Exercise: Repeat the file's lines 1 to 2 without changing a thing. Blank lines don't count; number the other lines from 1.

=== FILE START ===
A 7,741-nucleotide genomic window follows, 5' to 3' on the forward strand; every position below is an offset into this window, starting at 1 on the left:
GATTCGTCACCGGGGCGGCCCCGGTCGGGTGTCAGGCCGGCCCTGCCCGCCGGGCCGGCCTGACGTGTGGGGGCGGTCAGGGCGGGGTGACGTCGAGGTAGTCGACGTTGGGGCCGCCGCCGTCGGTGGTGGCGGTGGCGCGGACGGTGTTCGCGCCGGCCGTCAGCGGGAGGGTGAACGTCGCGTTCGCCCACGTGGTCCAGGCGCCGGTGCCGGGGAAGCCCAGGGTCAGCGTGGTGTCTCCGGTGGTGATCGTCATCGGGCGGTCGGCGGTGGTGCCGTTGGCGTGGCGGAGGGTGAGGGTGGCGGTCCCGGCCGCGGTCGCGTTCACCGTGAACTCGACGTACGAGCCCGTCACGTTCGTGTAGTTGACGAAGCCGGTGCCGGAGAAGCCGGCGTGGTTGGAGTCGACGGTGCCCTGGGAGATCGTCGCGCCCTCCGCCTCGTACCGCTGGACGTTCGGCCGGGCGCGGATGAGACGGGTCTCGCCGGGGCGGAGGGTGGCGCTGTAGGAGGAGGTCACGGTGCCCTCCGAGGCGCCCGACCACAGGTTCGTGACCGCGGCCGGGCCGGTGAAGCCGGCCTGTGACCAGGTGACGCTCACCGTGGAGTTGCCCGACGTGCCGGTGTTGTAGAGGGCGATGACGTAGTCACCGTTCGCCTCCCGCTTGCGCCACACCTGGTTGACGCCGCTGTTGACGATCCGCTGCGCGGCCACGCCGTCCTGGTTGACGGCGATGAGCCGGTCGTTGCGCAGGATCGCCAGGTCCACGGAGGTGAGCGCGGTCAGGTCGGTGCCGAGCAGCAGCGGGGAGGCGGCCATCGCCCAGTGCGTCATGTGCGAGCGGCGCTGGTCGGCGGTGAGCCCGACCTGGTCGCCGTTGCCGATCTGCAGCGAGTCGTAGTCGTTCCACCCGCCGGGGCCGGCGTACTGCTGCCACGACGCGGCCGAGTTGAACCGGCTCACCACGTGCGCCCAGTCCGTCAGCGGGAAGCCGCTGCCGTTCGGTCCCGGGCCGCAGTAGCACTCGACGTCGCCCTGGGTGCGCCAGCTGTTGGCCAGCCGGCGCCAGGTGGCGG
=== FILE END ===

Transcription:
A 7,741-nucleotide genomic window follows, 5' to 3' on the forward strand; every position below is an offset into this window, starting at 1 on the left:
GATTCGTCACCGGGGCGGCCCCGGTCGGGTGTCAGGCCGGCCCTGCCCGCCGGGCCGGCCTGACGTGTGGGGGCGGTCAGGGCGGGGTGACGTCGAGGTAGTCGACGTTGGGGCCGCCGCCGTCGGTGGTGGCGGTGGCGCGGACGGTGTTCGCGCCGGCCGTCAGCGGGAGGGTGAACGTCGCGTTCGCCCACGTGGTCCAGGCGCCGGTGCCGGGGAAGCCCAGGGTCAGCGTGGTGTCTCCGGTGGTGATCGTCATCGGGCGGTCGGCGGTGGTGCCGTTGGCGTGGCGGAGGGTGAGGGTGGCGGTCCCGGCCGCGGTCGCGTTCACCGTGAACTCGACGTACGAGCCCGTCACGTTCGTGTAGTTGACGAAGCCGGTGCCGGAGAAGCCGGCGTGGTTGGAGTCGACGGTGCCCTGGGAGATCGTCGCGCCCTCCGCCTCGTACCGCTGGACGTTCGGCCGGGCGCGGATGAGACGGGTCTCGCCGGGGCGGAGGGTGGCGCTGTAGGAGGAGGTCACGGTGCCCTCCGAGGCGCCCGACCACAGGTTCGTGACCGCGGCCGGGCCGGTGAAGCCGGCCTGTGACCAGGTGACGCTCACCGTGGAGTTGCCCGACGTGCCGGTGTTGTAGAGGGCGATGACGTAGTCACCGTTCGCCTCCCGCTTGCGCCACACCTGGTTGACGCCGCTGTTGACGATCCGCTGCGCGGCCACGCCGTCCTGGTTGACGGCGATGAGCCGGTCGTTGCGCAGGATCGCCAGGTCCACGGAGGTGAGCGCGGTCAGGTCGGTGCCGAGCAGCAGCGGGGAGGCGGCCATCGCCCAGTGCGTCATGTGCGAGCGGCGCTGGTCGGCGGTGAGCCCGACCTGGTCGCCGTTGCCGATCTGCAGCGAGTCGTAGTCGTTCCACCCGCCGGGGCCGGCGTACTGCTGCCACGACGCGGCCGAGTTGAACCGGCTCACCACGTGCGCCCAGTCCGTCAGCGGGAAGCCGCTGCCGTTCGGTCCCGGGCCGCAGTAGCACTCGACGTCGCCCTGGGTGCGCCAGCTGTTGGCCAGCCGGCGCCAGGTGGCGG